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Arshile Gorky was an Armenian-born American painter and was a major influence on the development of Abstract Expressionism. In his own art he fused elements of Cubism, Surrealism and Expressionism, and was close with key figures central to New York's burgeoning abstrct art scene, such as John Graham, Stuart Davis and Willem de Kooning.

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Giacometti, Alberto

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The Swiss artist Alberto Giacometti created semi-abstract sculptures that took up themes of violence, sex, and Surrealism. His famous later work is characterized by towering, elongated figures in bronze.

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Graham, John

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John Graham was a Russian-born American painter and a key figure in the development of Abstract Expressionism. Never adopting a singular style in his own art, Graham tutored many young abstract artists on the tenets of Cubism and Surrealism, of which he was an expert. Willem de Kooning credited Graham as the person who discovered Jackson Pollock.

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Kahlo, Frida

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Frida Kahlo is a twentieth-century Mexican artist whose work has a strong autobiographical component as it addresses issues of feminism and nationalism. Her work is often associated with Surrealism and she is best known for her many, often uncanny self-portraits.

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Kandinsky, Wassily

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A member of the German Expressionist group Der Blaue Reiter, and later a teacher at the Bauhaus, Kandinsky is best known for his pioneering breakthrough into expressive abstraction in 1913. His work prefigures that of the American Abstract Expressionists.

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Magritte, Rene

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Rene Magritte has achieved great popular acclaim for his idiosyncratic approach to Surrealism. His beautiful and troubling images of bowler-hatted men and nature scenes are popular in art and general circles.

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Matta, Roberto

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Roberto Matta was a Chilean-born artist who lived and worked in New York in the 1940s. His interest in automatism and painterly effects helped forge a crucial link between Surrealism and Abstract Expressionism.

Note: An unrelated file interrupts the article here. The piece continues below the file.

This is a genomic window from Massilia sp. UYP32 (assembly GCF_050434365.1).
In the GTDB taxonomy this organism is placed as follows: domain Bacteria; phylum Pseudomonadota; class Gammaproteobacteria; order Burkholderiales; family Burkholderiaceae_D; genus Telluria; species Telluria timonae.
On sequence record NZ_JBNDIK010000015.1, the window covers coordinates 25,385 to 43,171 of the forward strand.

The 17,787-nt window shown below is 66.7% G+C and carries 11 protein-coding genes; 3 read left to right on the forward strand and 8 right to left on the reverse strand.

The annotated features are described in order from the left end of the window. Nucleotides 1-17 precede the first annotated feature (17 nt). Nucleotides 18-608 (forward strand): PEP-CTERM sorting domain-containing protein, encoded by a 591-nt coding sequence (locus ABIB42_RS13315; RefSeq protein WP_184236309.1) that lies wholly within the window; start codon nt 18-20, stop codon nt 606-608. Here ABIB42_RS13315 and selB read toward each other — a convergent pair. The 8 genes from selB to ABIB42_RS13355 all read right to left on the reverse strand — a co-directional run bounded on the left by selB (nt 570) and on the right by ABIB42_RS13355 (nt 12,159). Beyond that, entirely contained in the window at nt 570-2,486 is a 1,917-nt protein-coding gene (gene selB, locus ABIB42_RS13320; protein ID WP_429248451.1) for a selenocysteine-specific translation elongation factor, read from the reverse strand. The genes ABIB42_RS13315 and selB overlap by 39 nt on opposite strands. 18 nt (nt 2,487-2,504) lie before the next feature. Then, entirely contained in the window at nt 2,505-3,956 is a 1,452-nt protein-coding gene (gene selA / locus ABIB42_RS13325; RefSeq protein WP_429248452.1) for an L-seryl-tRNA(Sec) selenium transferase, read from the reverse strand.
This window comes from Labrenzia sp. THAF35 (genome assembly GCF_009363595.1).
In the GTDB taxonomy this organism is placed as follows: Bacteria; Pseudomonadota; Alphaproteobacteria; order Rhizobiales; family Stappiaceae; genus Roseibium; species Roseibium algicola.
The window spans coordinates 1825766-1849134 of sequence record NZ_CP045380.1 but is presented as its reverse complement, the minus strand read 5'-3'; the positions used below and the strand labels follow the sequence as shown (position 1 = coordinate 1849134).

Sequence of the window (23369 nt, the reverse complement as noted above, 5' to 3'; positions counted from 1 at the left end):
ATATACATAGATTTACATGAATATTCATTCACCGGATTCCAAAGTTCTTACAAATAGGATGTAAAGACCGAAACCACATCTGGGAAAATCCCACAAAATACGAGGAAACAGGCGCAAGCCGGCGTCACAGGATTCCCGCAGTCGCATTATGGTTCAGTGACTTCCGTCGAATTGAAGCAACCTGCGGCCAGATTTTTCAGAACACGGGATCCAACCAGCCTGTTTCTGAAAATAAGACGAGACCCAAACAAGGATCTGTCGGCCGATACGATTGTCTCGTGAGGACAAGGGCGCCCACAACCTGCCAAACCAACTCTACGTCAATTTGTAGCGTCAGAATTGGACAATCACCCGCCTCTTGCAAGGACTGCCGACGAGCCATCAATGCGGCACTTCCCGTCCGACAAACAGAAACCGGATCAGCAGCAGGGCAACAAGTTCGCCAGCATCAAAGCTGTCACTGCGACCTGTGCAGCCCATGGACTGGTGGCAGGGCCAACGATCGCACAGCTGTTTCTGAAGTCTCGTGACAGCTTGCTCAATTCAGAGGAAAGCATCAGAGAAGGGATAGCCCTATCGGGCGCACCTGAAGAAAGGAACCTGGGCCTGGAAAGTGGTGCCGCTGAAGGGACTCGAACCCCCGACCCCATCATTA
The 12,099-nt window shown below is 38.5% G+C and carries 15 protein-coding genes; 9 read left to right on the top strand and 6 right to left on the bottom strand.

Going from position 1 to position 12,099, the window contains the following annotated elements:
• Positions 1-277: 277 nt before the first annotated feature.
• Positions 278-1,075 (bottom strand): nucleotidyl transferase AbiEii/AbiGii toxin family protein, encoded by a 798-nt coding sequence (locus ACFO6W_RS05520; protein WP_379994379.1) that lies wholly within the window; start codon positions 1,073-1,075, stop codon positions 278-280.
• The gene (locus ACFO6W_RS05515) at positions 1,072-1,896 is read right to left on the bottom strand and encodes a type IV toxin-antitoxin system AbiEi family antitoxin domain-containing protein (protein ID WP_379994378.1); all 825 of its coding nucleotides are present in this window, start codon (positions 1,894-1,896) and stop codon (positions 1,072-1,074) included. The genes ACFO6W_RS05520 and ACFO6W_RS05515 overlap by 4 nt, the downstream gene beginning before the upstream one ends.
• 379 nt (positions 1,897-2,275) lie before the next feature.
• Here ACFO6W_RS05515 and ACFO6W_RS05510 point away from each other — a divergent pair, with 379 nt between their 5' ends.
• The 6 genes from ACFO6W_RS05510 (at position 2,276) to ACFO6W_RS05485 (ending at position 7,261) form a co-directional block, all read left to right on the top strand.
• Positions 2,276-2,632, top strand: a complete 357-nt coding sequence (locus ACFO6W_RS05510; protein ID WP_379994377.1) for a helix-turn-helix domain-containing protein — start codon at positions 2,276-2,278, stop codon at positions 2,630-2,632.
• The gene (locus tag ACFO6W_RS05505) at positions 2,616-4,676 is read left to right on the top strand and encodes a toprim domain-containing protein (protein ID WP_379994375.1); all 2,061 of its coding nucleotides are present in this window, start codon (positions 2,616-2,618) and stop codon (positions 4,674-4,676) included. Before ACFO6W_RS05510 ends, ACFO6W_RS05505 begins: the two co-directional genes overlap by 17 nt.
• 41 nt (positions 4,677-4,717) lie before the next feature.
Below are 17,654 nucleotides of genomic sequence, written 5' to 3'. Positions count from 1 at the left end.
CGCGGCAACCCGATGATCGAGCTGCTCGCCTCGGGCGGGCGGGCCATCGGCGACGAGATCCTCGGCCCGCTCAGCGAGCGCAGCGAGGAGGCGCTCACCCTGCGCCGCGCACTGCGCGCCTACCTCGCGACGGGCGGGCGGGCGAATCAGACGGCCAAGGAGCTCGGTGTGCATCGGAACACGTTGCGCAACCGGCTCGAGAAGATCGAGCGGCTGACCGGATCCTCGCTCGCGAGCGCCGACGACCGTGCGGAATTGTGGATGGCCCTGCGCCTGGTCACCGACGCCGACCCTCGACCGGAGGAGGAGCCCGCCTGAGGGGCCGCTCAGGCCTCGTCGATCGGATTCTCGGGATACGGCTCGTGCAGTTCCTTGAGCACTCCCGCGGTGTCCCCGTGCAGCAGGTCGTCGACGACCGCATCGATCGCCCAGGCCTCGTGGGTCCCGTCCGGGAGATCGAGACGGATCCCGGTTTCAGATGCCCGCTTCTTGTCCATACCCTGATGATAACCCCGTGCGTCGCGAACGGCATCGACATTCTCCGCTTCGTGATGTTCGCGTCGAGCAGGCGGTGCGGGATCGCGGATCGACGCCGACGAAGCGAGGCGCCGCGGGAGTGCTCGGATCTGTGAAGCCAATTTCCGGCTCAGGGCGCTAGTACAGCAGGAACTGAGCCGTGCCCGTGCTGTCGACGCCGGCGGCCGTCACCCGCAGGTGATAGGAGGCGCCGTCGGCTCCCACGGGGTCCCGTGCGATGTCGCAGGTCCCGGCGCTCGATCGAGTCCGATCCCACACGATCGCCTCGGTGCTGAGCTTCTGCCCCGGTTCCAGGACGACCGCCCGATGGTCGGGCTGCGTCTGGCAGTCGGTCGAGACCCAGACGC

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Miro, Joan

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Active in Paris from the 1920s onward, and influenced by Surrealism, Miró developed a style of biomorphic abstraction which blended abstract figurative motifs, large fields of color, and primitivist symbols. This style would be an important inspiration for many Abstract Expressionists.

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Noguchi, Isamu

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Isamu Noguchi was a Japanese-American modern artist. Best known for his organic, biomorphic sculpture works, Noguchi was also a furniture designer and landscape artist.

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Picabia, Francis

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Francis Picabia was a French artist who worked in Dada, Surrealist, and abstract modes, often employing language and mechanical imagery. He published the Dada journal 391 in Barcelona and America.

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Picasso, Pablo

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Picasso dominated European painting in the first half of the last century, and remains perhaps the century's most important, prolifically inventive and versatile artist. Alongside Georges Braque he pioneered Cubism. He also made significant contributions to Surrealist painting, and media such as collage, welded sculpture, and ceramics.

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Pollock, Jackson

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Jackson Pollock was the most well-known Abstract Expressionist and the key example of Action Painting. His work ranges from Jungian scenes of primitive rites to the purely abstract "drip paintings" of his later career.

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Ray, Man

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Man Ray was an American artist in Paris whose photograms, objects, drawings, and other works played an important role in Dada, Surrealism, modern photography, and avant-garde art at large.

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Surrealism: 24 of 139 Total Artists